Find a beetle and a heart-shaped leaf. Find a bird with red, white or blue on it and an animal with more than six legs. Find a plant or animal that has a smell, good or bad. This is not a recipe for the bubbling cauldron of the witches in Macbeth. It is a formula to get children outdoors and make them more aware of their environment. I call it an ecology scavenger hunt. Adults may also enjoy participating.
Everyone is spending too much time indoors these days. An ecology scavenger hunt provides an excellent excuse to venture outside and offers myriad learning opportunities. Computers can be valuable sources of information, but the living world is outside. Children should be encouraged to spend as much time as possible in that vibrant place, where chances for interactive play with nature abound.
You can design an ecology scavenger hunt to be completed in a single day or longer, searching in your own backyard or, where permitted, a municipal park or the local woods. The idea is to locate each item on a prepared list. The next assignment is to read something about the plant or animal that’s been found. This might entail an internet search or consulting field guides. If the scavenger hunt is part of a trapped-at-home student’s project, after the research has been completed the student might write a meaningful statement about each scavenger hunt item they were able to find.
Put a beetle, a flower and a butterfly on the scavenger hunt list for young children. They should also be able to find a green leaf with points on the edges. With a little searching, anyone can find a spider web.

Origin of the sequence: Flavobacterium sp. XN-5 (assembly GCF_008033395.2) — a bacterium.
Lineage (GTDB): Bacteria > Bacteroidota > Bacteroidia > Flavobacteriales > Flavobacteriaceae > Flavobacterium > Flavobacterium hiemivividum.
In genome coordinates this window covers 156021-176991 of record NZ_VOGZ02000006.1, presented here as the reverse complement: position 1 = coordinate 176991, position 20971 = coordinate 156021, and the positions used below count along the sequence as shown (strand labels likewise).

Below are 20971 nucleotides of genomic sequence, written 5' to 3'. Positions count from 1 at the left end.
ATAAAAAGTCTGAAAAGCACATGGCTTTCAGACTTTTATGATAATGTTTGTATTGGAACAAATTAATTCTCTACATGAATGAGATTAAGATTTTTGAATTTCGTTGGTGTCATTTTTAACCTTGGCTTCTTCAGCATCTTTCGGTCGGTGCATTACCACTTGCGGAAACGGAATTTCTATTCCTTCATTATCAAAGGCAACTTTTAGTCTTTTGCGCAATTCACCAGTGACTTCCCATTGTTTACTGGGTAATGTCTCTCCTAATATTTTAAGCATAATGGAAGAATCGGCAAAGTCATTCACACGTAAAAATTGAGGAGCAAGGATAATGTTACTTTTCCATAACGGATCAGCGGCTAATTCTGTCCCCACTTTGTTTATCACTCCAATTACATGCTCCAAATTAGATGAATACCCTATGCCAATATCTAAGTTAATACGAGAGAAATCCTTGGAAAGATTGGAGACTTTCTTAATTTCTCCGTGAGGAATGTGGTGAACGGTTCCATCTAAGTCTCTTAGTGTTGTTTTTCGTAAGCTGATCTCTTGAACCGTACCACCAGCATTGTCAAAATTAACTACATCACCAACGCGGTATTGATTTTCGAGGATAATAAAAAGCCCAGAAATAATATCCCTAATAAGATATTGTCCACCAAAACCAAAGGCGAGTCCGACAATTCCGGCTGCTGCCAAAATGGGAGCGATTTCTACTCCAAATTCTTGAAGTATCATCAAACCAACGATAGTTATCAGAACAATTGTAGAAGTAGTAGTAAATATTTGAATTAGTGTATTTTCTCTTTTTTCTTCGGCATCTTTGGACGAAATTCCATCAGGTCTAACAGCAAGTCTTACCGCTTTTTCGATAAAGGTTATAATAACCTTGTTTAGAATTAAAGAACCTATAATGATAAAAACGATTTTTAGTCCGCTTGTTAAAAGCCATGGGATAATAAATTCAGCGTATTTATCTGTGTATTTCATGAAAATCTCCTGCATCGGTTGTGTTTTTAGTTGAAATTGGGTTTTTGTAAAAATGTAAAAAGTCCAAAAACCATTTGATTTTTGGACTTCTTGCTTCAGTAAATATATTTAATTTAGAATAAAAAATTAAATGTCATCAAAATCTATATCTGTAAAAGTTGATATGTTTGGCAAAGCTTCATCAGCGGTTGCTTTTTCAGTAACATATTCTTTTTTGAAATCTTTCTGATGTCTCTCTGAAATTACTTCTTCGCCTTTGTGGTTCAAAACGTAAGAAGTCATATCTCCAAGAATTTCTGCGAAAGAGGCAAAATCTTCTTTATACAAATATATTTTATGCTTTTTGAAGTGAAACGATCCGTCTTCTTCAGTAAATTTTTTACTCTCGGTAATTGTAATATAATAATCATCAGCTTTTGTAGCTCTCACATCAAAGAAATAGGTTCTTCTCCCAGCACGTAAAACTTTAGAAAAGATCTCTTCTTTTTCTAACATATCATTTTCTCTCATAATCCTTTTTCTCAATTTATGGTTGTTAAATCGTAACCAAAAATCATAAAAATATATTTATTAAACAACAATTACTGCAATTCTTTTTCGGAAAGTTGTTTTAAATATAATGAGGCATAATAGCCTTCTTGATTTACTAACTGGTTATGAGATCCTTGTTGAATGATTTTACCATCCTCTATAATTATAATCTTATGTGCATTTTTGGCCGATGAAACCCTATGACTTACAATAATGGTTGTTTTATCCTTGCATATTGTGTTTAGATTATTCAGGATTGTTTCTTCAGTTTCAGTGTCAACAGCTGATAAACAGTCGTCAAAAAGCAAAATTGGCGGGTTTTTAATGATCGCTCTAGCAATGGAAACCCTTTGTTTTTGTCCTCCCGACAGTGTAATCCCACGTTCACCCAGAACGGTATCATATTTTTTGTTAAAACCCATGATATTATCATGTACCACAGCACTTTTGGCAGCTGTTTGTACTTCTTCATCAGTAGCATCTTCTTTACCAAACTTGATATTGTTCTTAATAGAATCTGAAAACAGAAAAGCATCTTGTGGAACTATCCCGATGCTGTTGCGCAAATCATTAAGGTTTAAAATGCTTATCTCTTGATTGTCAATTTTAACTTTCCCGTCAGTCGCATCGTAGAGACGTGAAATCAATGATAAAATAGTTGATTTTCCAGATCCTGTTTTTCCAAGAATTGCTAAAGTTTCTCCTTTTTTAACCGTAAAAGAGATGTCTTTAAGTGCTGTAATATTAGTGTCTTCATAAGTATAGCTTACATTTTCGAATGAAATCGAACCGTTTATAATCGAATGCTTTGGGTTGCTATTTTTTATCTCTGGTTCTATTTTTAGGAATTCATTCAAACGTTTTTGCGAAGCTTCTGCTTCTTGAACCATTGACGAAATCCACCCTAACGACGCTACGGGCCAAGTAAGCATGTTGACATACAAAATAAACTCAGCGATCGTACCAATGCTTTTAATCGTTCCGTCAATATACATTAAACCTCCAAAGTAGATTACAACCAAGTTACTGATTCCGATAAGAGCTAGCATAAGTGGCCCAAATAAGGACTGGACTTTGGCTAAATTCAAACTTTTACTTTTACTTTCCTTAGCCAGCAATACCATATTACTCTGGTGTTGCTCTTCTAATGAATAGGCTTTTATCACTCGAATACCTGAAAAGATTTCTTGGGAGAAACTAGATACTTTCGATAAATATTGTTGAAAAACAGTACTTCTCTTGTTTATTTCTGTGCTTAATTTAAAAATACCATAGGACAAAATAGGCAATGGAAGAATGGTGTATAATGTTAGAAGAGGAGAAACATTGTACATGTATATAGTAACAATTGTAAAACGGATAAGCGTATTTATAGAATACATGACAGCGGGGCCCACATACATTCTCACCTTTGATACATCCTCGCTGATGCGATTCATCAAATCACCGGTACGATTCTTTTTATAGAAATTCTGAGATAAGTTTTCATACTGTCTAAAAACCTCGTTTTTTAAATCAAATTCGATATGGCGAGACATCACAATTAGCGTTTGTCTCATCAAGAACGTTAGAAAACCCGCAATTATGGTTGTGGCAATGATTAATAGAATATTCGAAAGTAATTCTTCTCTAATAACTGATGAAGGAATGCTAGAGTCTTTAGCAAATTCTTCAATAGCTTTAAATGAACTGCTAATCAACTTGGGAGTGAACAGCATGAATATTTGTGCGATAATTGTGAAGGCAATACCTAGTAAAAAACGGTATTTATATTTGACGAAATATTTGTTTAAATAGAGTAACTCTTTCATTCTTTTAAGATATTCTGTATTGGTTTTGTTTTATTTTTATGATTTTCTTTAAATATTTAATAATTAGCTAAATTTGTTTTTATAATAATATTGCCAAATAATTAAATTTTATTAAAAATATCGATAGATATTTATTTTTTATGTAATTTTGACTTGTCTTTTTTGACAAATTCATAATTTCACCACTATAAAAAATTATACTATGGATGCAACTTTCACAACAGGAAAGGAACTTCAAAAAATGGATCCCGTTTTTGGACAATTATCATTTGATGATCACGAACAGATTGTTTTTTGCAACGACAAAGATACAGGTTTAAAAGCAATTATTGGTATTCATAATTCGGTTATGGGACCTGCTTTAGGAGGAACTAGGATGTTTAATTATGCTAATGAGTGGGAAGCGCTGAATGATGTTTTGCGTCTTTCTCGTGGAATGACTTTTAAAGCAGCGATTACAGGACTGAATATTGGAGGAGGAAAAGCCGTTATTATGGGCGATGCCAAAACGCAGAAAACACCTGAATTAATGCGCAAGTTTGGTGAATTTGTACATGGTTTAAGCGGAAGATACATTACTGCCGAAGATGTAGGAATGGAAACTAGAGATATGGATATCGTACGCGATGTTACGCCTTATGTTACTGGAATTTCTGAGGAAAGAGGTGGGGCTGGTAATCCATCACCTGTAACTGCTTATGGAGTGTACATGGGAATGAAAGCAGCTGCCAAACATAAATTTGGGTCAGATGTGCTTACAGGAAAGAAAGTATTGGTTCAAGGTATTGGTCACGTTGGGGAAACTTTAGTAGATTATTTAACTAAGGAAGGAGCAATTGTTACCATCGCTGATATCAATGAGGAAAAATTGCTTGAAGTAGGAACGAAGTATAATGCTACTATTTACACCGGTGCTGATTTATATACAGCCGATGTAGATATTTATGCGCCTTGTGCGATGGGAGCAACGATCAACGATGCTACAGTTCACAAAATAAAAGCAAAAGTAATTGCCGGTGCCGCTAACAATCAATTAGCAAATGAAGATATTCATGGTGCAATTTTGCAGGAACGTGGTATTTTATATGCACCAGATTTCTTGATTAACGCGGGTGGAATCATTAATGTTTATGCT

For older children, the hunt should involve greater challenges, such as finding a plant with a distinctive smell. Many leaves produce an odor when they are crushed. Some smell like perfume; others are less agreeable. Any student should be able to learn to recognize a hickory or pecan tree from the smell of the leaf.
In setting this up for children at home, a trip outside beforehand to see what is — and is not — on your scavenger hunt list is a good idea. Ecological scavenger hunts can be conducted at any time of year, just make sure the items listed are seasonally appropriate.
Millipedes and many insects produce protective odors. Each smell probably functions to ward off some predator that might otherwise make a meal of the animal. A cherry millipede is a delightful find. These animals smell like maraschino cherries or almonds. The compound they produce to create the odor is comparable to hydrogen cyanide and is deadly to some animals that might otherwise eat them. Smelling them is okay, but do not taste.
To complete the scavenger hunt successfully at the expert level, participants must accomplish three tasks in connection with various living things: finding, reading, writing. Reading and writing are part of the learning process all school-age children are familiar with. Going outdoors to find the item about which to read and write will be an adventure for most of them.
My suggestions for an ecology scavenger hunt are intended as examples. Having a child make up an ecological scavenger hunt list could be a productive exercise in itself. Or make up your own list based on geographical location, season and the age and learning ability of your audience. In the time of covid-19, that audience might consist of you and one other person. Or even just you.
Children will find that not all formal learning takes place in the classroom and may discover new ways to learn more about their own corner of the world. If nothing else, the exercise will get children outdoors — a place everyone ought to become more familiar with. Many parents will benefit from a scavenger hunt challenge as well, if for no other reason than to get out of the house.